Right To Information Act – RTI: An Assessment
Delays, inappropriate replies, murder of activists have proved to be the bane of the RTI act during the decade-long application of the Act.
Right To Information (RTI) Act came into force in 2005. It is ten years since it is in operation. How has it fared? Has it brought accountability in the administration? Has it been successful in addressing the people’s grievances?
The RTI Assessment and Analysis Group (RAAG) in collaboration with Transparency Advisory Group (TAG) has recently produced a report titled “Who Uses the RTI in India and for What?”. The 13-member research team of activists was led by Amrita Johri of Satark Nagarik Sangathan (Organisation of Alert Citizens). The Report was published in November 2014.
How it worked?
Let us have a look at how the law has worked.
General perception on the official side is that the law is being widely misused for frivolous and vexatious purposes. On the users’ side, the general complain is that the delays that afflicted the courts in India, have infected the RTI process too.
4 Million Applications in 2012
Take for instance, the year 2012, four million RTI applications were filed seeking information that should have been available without being asked. The RAAG study says 54% of the applications were asking for information that should have been available without asking.
Furthermore, 20% of the applicants were asking for information such that it should have been provided to them without their ever having filed an application.
It leaves only 26% of the applications asking for info that was not required to be disclosed proactively.
Thirty four per cent of the RTI applications asked what action had been taken or was proposed to be taken on decisions, issues, complaints, requests, applications, etc. 27% of the applications were seeking information about financial and public resources, 22% about human resources, and 20% about the status or findings of enquiries and investigations.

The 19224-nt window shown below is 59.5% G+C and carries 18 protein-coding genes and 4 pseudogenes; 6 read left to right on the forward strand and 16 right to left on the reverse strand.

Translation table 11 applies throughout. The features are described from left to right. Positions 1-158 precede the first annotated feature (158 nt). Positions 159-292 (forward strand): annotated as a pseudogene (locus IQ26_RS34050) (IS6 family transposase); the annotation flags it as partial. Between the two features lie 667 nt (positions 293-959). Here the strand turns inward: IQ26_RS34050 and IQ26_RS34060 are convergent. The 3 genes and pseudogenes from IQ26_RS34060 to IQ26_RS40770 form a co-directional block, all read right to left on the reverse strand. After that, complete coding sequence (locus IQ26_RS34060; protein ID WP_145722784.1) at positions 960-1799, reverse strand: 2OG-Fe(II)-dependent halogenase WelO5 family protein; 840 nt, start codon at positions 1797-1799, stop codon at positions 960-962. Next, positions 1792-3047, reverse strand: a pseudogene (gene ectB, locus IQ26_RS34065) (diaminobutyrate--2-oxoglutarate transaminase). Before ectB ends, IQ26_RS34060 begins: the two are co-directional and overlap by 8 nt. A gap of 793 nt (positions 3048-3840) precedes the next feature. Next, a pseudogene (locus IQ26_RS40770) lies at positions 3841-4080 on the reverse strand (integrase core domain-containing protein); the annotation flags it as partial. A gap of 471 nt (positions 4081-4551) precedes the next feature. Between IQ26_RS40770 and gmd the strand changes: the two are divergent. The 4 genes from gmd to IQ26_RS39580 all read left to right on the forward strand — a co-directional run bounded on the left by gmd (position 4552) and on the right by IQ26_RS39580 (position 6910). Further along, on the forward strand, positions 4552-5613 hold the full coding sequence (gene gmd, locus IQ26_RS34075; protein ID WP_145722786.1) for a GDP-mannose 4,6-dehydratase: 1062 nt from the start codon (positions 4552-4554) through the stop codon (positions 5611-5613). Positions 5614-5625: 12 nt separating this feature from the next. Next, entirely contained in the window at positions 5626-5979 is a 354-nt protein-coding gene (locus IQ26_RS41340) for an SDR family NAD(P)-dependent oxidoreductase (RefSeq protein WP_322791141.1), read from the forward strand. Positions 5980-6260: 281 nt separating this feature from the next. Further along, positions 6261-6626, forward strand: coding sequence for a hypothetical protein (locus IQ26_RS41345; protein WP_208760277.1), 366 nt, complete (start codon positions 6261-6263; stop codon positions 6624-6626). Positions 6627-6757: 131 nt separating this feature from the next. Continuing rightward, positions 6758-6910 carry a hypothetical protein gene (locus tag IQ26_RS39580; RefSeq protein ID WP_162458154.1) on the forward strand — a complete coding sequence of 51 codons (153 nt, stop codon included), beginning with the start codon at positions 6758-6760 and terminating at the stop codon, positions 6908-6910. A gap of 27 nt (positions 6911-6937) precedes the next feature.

The Report says that if general pendency of application is reviewed, it could be calculated that it would take 60 years for all applications to be replied in Madhya Pradesh and 18 years in West Bengal, given the current rate of pendency and clearance. As a whole, 962,630 applications were pending for clearance at the end of the year 2013-14. The number was 626,748 at the end of 2009-10. The long waiting period is negating the very existence of the law. As per the Act, the officials are supposed to submit the replies to the applicants within 15 to 30 days.
In less than 3% of cases, penalties were imposed on government departments denying information to the applicants.
In 2009-10, 1847 public authorities were registered with the Information Commissions making them responsible for replies to the public. The number had gone up to 2,276.
Horrendously, so far 40 activists who had sought information with potential to expose the corruption within the officialdom have been killed so far.
It is also revealed that officials interpret the law in whimsical fashion. Though various public authorities and information commission have chosen to interpret the law to mean that applicants can only ask for records and documents, actually a majority of the applications in our sample asked for a response (68%), with only a 44% asking for documents. For instance, in one case, an applicant asked whether it was true that the Prime Minister had travelled to the USA last year, and if so, please supply a copy of his travel details and the cost of travel. The Public authority answered that as the first question asked for required a yes or no answer, it was disqualified, and as the subsequent questions were conditional on the answer to the first question, they were also disqualified. Therefore, no answer.
Each authority should appoint Public Information Officer (PIO) for complete, accurate, updated, and appropriately structured replies.
The above report is based on the RAAG-TAG Report titled Who uses the RTI in India and for What? By Amita Johri and her team. For full version log on to: